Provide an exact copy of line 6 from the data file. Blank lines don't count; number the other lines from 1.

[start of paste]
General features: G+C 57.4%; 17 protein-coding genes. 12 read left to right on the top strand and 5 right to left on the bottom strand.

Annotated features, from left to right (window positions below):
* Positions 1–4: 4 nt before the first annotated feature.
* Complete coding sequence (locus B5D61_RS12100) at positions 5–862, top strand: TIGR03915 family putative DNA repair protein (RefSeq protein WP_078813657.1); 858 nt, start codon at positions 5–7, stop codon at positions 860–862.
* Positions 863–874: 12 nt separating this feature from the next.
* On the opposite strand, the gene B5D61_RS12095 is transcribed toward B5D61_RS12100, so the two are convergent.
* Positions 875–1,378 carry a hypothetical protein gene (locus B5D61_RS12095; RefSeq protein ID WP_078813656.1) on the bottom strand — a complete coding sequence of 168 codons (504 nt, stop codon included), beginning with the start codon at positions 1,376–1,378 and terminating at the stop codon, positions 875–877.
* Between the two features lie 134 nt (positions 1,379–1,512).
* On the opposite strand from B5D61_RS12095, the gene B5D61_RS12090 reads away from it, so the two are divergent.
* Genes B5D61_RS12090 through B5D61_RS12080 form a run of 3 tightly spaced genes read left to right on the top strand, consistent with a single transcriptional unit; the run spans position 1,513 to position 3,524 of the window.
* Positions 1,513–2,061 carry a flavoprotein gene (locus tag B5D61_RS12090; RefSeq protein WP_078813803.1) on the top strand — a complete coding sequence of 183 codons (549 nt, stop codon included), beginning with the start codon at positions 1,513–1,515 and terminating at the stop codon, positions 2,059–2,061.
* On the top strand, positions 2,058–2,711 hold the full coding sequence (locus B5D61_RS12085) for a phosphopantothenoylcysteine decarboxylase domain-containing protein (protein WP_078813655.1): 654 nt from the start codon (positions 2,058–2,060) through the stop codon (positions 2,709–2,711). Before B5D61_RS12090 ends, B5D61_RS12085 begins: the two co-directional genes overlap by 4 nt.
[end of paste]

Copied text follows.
* On the opposite strand, the gene B5D61_RS12095 is transcribed toward B5D61_RS12100, so the two are convergent.